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Baseball Stars Pujols, Hamilton, Zito Speak Frankly About Faith

February 22, 2013

Story by Michael Ferraresi
GCU News Bureau
Photos by Jak Keyser

 

For Barry Zito, the decision to give his life to God happened just a couple years ago, after he fell in love with the woman he recently married. But it took years of self-inflicted suffering and a car accident for him to figure it out.

Josh Hamilton resisted spirituality for years and favored drugs over an understanding of Jesus Christ. After dropping out of baseball, he was stoned when his grandmother confronted him one night. Her tears and the pain in her voice shook him to his core. Since then, and in spite of the daily struggle to stay clean, he has never left Jesus' side.

Although he is known as one of the most humble people in baseball, Albert Pujols said he, too, struggles with his faith amid the media pressure, road trips and separation from his family during the season - yet he reminds himself to stay focused to share his faith with the world since it takes "just a half-second to destroy" years of spiritual growth.

Zito, Hamilton and Pujols - three of the most popular and accomplished players in Major League Baseball - testified Thursday to a packed GCU Arena about their sins, their spiritual transformation, and how giving their lives to God helped bring them peace on the field.

GCU Arena was nearly full for Thursday night's "Tales From the Dugout" event featuring the testimony of Albert Pujols, Josh Hamilton and Barry Zito. Former GCU baseball star Tim Salmon co-hosted the "Tales From the Dugout" event with ESPN analyst and former big-leaguer Aaron Boone. The total All-Star appearances, trophies and other accolades of the current players are staggering, though the hosts have had their memorable moments. Salmon won the 1993 American League Rookie of the Year and the 2002 World Series in 14 seasons with the Los Angeles Angels. Boone played with six teams over 12 years,

but he is best known for the walk-off homer he hit for the New York Yankees in the 11th inning of Game 7 of the 2003 American League Championship Series to beat the Boston Red Sox.

The event, brought to GCU by the non-profit Tales From the Tour, centered on the overlap between spirituality and sports. Tales From the Tour (www.TalesFromTheTour.org) hosted a similar event with pro golfers last year during the Waste Management Phoenix Open. Proceeds from auctioned baseball memorabilia through the GCU event will benefit Arizona Urban Youth Excel ministries of Phoenix.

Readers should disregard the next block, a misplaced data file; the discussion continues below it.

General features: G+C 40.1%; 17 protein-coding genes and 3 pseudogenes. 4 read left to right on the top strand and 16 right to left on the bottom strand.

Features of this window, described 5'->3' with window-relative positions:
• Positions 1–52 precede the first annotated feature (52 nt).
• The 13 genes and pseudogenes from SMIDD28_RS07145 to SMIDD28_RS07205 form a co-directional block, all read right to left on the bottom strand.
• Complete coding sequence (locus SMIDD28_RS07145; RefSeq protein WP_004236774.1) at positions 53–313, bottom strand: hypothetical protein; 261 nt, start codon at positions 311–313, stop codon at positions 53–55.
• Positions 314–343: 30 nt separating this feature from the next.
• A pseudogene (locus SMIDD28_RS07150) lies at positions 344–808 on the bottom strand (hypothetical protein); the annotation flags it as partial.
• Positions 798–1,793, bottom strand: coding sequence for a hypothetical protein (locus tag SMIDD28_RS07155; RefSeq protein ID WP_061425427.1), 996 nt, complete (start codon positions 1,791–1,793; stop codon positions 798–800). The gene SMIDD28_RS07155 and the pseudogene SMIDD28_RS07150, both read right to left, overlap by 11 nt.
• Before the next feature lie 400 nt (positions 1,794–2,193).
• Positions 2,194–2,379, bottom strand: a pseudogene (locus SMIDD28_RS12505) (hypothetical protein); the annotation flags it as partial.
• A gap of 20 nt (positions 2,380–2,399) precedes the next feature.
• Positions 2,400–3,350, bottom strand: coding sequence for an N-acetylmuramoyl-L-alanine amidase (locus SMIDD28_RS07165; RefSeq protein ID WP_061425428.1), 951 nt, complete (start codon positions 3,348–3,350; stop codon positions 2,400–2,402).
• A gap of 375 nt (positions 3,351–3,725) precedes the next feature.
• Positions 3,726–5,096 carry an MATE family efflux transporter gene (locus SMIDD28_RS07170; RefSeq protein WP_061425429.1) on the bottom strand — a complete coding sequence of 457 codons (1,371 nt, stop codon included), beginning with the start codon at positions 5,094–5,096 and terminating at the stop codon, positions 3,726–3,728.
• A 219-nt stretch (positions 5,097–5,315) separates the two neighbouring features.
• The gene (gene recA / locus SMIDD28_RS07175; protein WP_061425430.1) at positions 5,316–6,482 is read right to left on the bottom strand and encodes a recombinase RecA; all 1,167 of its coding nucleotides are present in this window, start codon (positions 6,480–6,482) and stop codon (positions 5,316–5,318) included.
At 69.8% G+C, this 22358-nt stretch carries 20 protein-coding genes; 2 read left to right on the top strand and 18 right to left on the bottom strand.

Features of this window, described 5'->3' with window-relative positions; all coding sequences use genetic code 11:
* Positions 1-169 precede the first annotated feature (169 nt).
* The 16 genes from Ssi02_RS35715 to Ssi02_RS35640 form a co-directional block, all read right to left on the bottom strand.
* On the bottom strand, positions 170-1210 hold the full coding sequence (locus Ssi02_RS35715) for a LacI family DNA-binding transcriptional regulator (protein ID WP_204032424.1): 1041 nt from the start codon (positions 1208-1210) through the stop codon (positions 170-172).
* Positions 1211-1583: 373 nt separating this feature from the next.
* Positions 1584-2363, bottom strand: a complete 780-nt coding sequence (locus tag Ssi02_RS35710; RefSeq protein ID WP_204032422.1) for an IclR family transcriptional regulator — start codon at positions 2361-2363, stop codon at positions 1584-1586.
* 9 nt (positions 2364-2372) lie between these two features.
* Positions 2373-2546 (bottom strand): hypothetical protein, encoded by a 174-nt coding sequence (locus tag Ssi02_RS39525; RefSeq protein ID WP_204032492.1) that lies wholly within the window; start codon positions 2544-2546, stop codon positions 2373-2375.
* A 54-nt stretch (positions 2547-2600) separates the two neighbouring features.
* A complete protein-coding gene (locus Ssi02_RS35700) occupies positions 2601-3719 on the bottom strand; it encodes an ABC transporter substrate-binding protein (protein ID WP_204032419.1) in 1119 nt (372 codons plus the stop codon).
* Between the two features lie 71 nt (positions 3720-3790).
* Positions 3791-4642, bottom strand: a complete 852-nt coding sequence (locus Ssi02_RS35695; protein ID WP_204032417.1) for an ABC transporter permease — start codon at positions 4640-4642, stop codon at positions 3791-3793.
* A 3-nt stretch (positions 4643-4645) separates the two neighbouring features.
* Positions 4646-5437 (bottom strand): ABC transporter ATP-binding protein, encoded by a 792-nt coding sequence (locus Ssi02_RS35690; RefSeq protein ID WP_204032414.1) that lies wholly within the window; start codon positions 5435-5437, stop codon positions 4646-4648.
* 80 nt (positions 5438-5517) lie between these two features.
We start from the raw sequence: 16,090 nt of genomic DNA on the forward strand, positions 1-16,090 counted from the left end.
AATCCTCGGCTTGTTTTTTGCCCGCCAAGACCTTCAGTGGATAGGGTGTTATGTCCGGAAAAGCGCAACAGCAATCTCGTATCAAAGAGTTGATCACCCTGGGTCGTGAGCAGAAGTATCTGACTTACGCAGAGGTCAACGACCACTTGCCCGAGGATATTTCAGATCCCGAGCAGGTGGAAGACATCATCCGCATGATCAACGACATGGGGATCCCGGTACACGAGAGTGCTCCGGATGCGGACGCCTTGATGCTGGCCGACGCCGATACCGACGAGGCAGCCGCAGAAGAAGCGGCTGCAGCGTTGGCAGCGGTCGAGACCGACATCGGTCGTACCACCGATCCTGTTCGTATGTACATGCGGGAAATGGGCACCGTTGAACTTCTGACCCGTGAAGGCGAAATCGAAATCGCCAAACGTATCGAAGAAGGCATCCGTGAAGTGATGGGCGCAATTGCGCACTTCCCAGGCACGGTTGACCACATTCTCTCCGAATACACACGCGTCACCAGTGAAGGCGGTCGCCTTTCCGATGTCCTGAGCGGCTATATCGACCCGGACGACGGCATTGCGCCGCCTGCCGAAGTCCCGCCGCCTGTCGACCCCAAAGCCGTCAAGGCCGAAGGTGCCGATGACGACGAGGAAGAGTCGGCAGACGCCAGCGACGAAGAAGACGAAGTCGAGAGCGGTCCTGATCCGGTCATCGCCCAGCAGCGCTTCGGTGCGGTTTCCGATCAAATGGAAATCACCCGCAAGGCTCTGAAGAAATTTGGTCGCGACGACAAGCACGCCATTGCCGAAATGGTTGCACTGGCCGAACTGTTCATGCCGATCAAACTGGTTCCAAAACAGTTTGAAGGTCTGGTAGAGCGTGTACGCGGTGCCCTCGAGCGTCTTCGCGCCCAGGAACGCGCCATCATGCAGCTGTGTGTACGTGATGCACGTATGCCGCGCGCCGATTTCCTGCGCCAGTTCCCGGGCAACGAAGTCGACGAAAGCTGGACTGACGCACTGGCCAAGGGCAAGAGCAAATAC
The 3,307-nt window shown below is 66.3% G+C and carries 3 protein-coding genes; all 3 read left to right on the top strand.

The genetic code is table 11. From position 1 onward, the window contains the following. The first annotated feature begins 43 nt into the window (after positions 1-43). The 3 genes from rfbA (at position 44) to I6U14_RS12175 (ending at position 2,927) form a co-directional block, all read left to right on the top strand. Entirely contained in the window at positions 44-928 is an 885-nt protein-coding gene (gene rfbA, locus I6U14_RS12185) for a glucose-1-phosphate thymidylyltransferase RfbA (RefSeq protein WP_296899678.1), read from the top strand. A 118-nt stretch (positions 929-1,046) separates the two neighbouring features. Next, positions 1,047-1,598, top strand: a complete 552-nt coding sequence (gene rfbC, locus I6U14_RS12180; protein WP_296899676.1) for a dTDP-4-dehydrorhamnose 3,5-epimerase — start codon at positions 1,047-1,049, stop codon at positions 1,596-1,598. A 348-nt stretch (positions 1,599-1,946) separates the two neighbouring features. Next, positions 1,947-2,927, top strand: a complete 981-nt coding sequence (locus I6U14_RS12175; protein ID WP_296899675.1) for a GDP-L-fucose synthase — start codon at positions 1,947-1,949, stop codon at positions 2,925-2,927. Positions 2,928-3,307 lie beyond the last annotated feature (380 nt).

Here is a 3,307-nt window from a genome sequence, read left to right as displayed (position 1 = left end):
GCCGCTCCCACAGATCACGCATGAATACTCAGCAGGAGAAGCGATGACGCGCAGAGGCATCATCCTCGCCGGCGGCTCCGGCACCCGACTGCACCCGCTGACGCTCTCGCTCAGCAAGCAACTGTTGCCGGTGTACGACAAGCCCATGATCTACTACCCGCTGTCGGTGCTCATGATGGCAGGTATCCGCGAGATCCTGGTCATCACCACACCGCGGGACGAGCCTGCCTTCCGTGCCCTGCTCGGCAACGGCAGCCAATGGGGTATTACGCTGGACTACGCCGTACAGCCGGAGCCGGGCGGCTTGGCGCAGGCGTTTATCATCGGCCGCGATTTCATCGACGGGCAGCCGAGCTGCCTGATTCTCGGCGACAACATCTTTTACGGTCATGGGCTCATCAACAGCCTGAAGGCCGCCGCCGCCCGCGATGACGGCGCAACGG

Pujols, 33, told the audience that he reminds fans who tell him that their children idolize him, that he idolizes Jesus. The Angels signed Pujols last season to a 10-year deal worth around $254 million. But he struggled in the first half of the beginning of the 2012 season. He said prayer helped him rebound and stay centered on God.

"Whether I go 5-for-5 or I go 0-for-4, God is there always," said Pujols, a three-time MVP and two-time World Series champion.

"We don't know what's going to happen tomorrow," Pujols said. "Maybe one of you guys out there is searching for that, you have that empty hole in your heart and maybe tonight is the night, you never know."

Pujols said it's important to communicate with God through prayer, to "find what that purpose is and follow it" to a more fulfilling life.

Zito, 34, "came to God" in 2011 after years of feeling spiritually empty. The left-handed pitcher parlayed his success with the Oakland A's in the early part of his career to sign a $126 million contract with the San Francisco Giants. But he struggled for years and was held off the Giants' World Series roster in 2010, when the team beat Hamilton's Texas Rangers. Zito said the emptiness he felt during that series was a reflection of his selfishness, being so focused on his own image.

"I don't even think my friends wanted to hang out with me, I was so delusional I didn't even know what was going on," Zito told the Arena crowd about his conversion to Christianity.

The pitcher was hospitalized in a car accident near his Los Angeles home a couple years ago, which also led him to the Lord. He rebounded last year to outduel Detroit Tigers ace Justin Verlander in the World Series to help the Giants win their second championship in three years.

"I had so much more peace in my life. ... Crazy things happen when you just get out of the way and trust God," Zito said.

Hamilton, 31, is constantly under the microscope. He has an "accountability manager" who travels with him to make sure he steers clear of alcohol, drugs and other bad decisions.

Hamilton's story about rebounding from intense drug addiction is well-documented, although it was the first time the well-known Christian athlete had appeared at GCU. He told the audience about the demon tattoos on his body from his years of dope addiction and the pain he inflicted on his family through his substance abuse. He said one night at his grandmother's house helped turn him back to God's Word.

"God opened my heart and just cleared my mind," Hamilton said. "He allowed me to see the pain in her face, the tears rolling down her face. For the first time, I understood."

Now it's all about making better choices and keeping the Word at hand every day.

Contact Michael Ferraresi at 639.7030 or michael.ferraresi@gcu.edu.